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Re: openid support for f9?

On Thu, 2007-11-08 at 13:09 -0500, Alan Cox wrote:
> On Thu, Nov 08, 2007 at 12:54:12PM -0500, Simo Sorce wrote:
> > The problem being Posix and Linux/UNIX really are not "network-aware"
> > when it comes to identity.
> They make certain assumptions about what a uid or gid is, and also about
> the way they can be manipulated. However that is a *solved* problem.

Alan, I think we live on diffrent planets then :-)
I deal with ID mappings problems since ever in the Samba world, and I
rewrote the idmap subsystem twice, please trust me when I say the
problem is *far* from being solved, for anything but ideal cases which
do not exist on real networks.

> > The UID/GID are *local* by nature. All tricks used up today like NIS and
> > LDAP to sync UIDs/GIDs all over, are just *bad* hacks.
> They work, they solve the problem for local users and they make it easy
> locally to solve the "who owns this" problem, as opposed to the "can I ..." 
> problem.

They are a hack that can be made to work, but to me this is not a good
definition of "work", and they definitely do not "just work".

> > 1. move to 128bit UID/GIDs that are really UUIDs
> >   problem is, most apps wont work, need changes in the kernel, in a
> > word:
> > 	unachievable
> This doesn't work anyway - a UUID is intended to avoid collisions, it is
> not intended to be securely unique.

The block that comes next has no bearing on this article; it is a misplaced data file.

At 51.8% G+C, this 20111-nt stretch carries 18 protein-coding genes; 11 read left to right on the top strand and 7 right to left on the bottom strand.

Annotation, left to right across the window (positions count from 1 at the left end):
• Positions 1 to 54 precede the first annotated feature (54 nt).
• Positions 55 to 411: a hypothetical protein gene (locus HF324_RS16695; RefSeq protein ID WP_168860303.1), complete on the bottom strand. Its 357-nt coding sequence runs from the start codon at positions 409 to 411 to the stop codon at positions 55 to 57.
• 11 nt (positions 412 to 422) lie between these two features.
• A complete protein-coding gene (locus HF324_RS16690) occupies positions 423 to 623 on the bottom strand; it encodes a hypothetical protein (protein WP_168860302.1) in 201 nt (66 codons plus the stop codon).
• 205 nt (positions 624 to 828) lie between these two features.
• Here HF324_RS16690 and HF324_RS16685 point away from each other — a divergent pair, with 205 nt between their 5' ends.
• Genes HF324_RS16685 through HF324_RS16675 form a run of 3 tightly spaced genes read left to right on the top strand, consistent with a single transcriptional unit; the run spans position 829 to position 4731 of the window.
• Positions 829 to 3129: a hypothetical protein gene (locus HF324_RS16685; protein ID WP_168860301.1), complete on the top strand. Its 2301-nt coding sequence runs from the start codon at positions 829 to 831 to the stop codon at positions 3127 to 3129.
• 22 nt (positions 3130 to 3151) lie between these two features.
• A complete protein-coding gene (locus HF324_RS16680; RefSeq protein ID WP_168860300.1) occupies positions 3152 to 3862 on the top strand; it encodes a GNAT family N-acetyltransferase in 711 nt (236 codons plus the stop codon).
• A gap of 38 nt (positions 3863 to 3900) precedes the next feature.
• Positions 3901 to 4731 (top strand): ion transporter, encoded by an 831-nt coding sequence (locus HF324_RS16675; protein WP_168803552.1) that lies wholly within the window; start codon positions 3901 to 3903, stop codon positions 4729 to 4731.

True, but there is almost no way to get something securely unique, and
anyway that's absolutely not the point. What we need is exactly to
avoiding collisions, not securely unique IDs.

> > 2. Make UIDs/GIDs *only* a local thing.
> >   this mean changes in the vfs only, you need a mapping facility so that
> > you can translate them for (network) file systems.
> Yes - which unfsd supported in 1994 or so.

I know, there have been experiments that's why I am somewhat confident
we can easily do this.

> > I expect preconcept opposition for normal filesystems tho. But that is
> > needed too, because if you want to use an USB pen drive or external
> > disk, or even an iSCSI partition you need to be able to map a UUID
> > stored on the filesystem to the local UID that make sense for the kernel
> > and all existing applications, or you are back requiring all machines in
> > the world synchronize with your own machines UIDs and GIDs.
> For remote access to data you need to stop thinking in terms of "if I say
> I am number 6 you say yes" and instead move to managing key chains via 
> kerberos and similar systems - exactly as AFS has dealt with the problem
> and NFSv4 has the framework to handle it.

I think in CIFS terms, and there the problem was solved from scratch
basically. NFSv4 is ok too, as they finally moved from trusting the
client to not trusting it. But we have to do mapping for NFSv3.

> Short of having a DNS like global "phonebook" for UIDs the solvable problem
> is "can I have access to xyz"

Exactly, but yet you need to represent identity in term of UIDs and GIDs
in the POSIX world, hence why I am slowly advocating for *local* mapping
tables. Network mapping tables simply do not work.

> Not co-incidentally the kernel has a key management service now, which is
> ideal for such purposes.

Not sure what the key management thing wins you, if you mean to store
the mapping in there, yes it can be a huge help, but the mechanism we
use to store the temporary mappings is not important, what matter is
having filesystem (and not just netwrok ones) drivers support mapping,
with a way to store mappings on removable drivers when needed. Think
agaion of a USB pen drive formatted ext2, you need at least a file where
you map the UID used on the disk to the identity used (be it an email or
a kerberos principal or whatever you can think of to represent an
identity) and for groups too. 

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